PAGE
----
about:memory B2G Memory consumption MemShrink

Nuwa has landed

A big milestone for Firefox OS was reached this week: after several bounces spread over several weeks, Nuwa finally landed and stuck.

Nuwa is a special Firefox OS process from which all other app processes are forked. (The name “Nuwa” comes from the Chinese creation goddess.) It allows lots of unchanging data (such as low-level Gecko things like XPCOM structures) to be shared among app processes, thanks to Linux’s copy-on-write forking semantics. This greatly increases the number of app processes that can be run concurrently, which is why it was the #3 item on the MemShrink “big ticket items” list.

One downside of this increased sharing is that it renders about:memory’s measurements less accurate than before, because about:memory does not know about the sharing, and so will over-report shared memory. Unfortunately, this is very difficult to fix, because about:memory’s reports are generated entirely within Firefox, whereas the sharing information is only available at the OS level. Something to be aware of.

Thanks to Cervantes Yu (Nuwa’s primary author), along with those who helped, including Thinker Li, Fabrice DesrĂ©, and Kyle Huey.

19 replies on “Nuwa has landed”

I was wondering, would it be possible to do an about:memory report for the Nuwa process and then simply subtract that memory from the other processes? It’s a bit of a hack, but..

Alas, no. When a new process is first forked from the Nuwa process, this would work. However, the new process will then modify some of the pages that it shares with the Nuwa process, and those pages will be duplicated. So you end up with a mix of shared and duplicated pages, and tracking these is difficult.

Piggybacking on this post since the old one is locked for comments. When you announced exact rooting landed a few weeks ago it was described as a base that GGC could be built on. However as shown a GGC performance line since June of 2013. Do you know if they’re jumping the gun in the graph label; or is this another case of the standalone JS engine being well ahead of the browser as a whole.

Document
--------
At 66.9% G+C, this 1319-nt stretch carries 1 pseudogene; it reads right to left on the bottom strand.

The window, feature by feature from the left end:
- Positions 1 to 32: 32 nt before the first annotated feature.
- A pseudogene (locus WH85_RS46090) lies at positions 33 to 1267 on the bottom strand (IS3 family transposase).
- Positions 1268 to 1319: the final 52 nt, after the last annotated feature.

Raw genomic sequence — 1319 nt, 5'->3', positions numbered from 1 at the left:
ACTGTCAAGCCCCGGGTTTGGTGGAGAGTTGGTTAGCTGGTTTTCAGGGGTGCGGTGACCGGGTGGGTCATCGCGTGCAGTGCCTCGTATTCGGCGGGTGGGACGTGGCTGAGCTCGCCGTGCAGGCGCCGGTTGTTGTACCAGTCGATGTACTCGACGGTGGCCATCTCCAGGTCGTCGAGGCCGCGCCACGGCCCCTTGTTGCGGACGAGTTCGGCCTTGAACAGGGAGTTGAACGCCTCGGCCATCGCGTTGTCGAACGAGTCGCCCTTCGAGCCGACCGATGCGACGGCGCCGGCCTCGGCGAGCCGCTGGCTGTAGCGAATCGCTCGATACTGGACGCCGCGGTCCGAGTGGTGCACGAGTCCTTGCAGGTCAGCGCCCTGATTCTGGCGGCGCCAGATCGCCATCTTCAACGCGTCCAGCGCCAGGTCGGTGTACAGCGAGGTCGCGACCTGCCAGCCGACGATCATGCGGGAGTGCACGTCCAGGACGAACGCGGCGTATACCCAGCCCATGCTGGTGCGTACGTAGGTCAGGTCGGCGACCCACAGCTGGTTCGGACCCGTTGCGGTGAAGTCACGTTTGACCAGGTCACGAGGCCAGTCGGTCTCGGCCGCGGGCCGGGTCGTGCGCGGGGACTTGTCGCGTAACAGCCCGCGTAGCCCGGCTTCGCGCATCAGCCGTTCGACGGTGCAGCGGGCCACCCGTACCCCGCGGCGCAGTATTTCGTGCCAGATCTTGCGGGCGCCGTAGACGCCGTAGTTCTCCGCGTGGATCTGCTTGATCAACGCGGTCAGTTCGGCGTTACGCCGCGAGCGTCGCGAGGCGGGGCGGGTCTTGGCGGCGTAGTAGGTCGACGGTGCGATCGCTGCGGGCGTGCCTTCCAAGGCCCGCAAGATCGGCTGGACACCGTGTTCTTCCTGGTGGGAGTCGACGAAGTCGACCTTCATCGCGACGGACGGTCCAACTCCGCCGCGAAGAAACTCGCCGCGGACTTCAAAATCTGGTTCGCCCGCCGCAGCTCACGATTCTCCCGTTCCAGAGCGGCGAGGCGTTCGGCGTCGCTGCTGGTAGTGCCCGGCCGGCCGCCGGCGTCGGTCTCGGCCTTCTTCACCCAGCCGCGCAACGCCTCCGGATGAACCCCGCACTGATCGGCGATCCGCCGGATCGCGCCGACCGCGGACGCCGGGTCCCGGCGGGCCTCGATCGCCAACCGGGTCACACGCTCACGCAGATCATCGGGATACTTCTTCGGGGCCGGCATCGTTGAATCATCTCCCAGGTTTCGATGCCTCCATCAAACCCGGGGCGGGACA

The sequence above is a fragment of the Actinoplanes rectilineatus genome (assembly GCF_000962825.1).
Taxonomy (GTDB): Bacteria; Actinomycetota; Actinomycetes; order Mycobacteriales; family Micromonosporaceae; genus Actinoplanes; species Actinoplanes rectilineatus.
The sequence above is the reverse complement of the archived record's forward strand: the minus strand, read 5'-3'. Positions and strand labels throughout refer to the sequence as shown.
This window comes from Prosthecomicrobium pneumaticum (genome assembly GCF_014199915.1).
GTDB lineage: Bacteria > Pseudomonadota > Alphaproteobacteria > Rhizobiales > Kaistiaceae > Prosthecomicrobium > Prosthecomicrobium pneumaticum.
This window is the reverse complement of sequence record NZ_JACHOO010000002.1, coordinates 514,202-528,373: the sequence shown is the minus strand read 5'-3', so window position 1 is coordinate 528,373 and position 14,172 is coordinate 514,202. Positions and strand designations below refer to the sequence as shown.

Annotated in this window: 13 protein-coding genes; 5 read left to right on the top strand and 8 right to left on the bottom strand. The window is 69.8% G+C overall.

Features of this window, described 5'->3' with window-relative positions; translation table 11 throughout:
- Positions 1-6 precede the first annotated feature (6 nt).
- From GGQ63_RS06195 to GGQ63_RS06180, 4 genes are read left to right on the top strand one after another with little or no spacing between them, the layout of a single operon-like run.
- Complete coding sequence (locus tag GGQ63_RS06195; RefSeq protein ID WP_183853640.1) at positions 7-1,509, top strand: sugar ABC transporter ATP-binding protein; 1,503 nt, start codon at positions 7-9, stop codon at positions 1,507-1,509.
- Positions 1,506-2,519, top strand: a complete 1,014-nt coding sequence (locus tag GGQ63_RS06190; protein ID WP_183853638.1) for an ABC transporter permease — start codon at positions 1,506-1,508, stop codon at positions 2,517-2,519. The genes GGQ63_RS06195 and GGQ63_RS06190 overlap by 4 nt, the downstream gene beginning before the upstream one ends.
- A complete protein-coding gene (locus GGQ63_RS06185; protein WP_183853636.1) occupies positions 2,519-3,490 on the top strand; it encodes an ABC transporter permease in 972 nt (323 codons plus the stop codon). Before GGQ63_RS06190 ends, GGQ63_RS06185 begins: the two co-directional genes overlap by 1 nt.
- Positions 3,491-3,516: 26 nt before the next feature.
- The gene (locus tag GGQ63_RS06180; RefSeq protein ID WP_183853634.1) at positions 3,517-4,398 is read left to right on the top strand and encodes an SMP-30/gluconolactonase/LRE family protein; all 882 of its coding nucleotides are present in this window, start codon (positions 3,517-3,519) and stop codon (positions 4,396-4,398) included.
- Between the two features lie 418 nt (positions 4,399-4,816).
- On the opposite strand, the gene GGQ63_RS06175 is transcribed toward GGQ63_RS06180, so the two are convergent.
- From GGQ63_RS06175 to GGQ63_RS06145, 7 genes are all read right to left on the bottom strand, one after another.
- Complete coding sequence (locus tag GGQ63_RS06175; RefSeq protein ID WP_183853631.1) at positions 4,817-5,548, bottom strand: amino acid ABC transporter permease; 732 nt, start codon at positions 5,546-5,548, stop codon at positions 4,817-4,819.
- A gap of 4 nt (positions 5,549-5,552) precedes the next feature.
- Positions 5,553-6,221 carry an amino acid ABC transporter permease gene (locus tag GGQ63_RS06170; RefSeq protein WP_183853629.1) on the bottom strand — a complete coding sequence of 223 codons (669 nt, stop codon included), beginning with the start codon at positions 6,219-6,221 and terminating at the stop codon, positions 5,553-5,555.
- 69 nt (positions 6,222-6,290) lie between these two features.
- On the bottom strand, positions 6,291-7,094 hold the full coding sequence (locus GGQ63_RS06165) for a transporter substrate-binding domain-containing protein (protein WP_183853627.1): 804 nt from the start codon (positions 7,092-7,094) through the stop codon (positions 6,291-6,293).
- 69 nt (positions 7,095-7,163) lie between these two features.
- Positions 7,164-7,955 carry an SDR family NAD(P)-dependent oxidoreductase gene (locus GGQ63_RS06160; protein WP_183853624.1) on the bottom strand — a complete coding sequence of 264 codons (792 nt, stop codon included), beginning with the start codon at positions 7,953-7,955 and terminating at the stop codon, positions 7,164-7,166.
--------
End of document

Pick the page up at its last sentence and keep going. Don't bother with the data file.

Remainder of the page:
Work on the GGC part has actually been going on for a while. (For quite some time, the exact rooting was close enough to being finished that this was possible.) You can build a trunk Firefox with –enable-gcgenerational if you want to try it.

GGC sort of works, it just isn’t polished enough to be turned on by default, due to various cases where it crashes etc.

If I understand correctly, the preallocated process reduces startup time by spinning up a new Gecko process before it is needed, but that new process is created like any other, and so it isn’t sharing any memory with any other Gecko processes.

There was some weird interaction between the two, and maybe Nuwa makes spawning a new Gecko process fast enough that the preallocated process isn’t needed any more, but I don’t know how that actually ended up.

There was a single preallocated process at any time. When a new app was launched, that preallocated process was converted into the process for the app, and a new preallocated process was created. This helped reduce start-up latency, but had not effect on memory consumption.

In contrast, there is a single, eternal Nuwa process, and every launched app is forked from it. This saves memory due to the sharing. I think it also help with start-up speed in a similar fashion to the pre-allocated app, because the Nuwa process has already done some of the initialization.

Actually we still have the preallocated process to reduce app startup time, but it is now forked from the nuwa process. There are still a few refinements to come from to get a minimal cow overhead, but we are in a pretty good shape now.

From the description, it sounds like the only chance of that even being possible would be on Linux and only after multiprocess lands.

Can it be switched on and off, so it could be switched off for people doing memory work? (Presumably a leaky app leaks just as much whether it’s created by Nuwa or the old way.) Or would such a switch increase complexity and code to maintain?

You probably want to report the sum of Pss in ‘/proc//smaps’. For each region that number indicates the size of the region divided by the processes having it mapped.

This might be a bit quirky, since it might rise and fall for a given proces without that process doing anything, but you can at least give a good estimate about how memory is distrubute between workers.

You could also sum all regions whose ‘Rss’ matches their ‘Pss’ as a way to discover if a region is shared or not.

The hard part is combining the page-level data from smaps with the much-finer-grained data from memory reports. E.g. you’d have to read smaps, build up a data structure indicating which pages are shared and which aren’t, and then for every single heap block and mapping from mmap that gets reported, look up this structure to work out what fraction of it should be considered owned. And there are a *lot* of such blocks and mappings, and the reporting of them is spread all throughout the codebase. It’s possible, but would be a very large and invasive change, and would slow memory reporting down.

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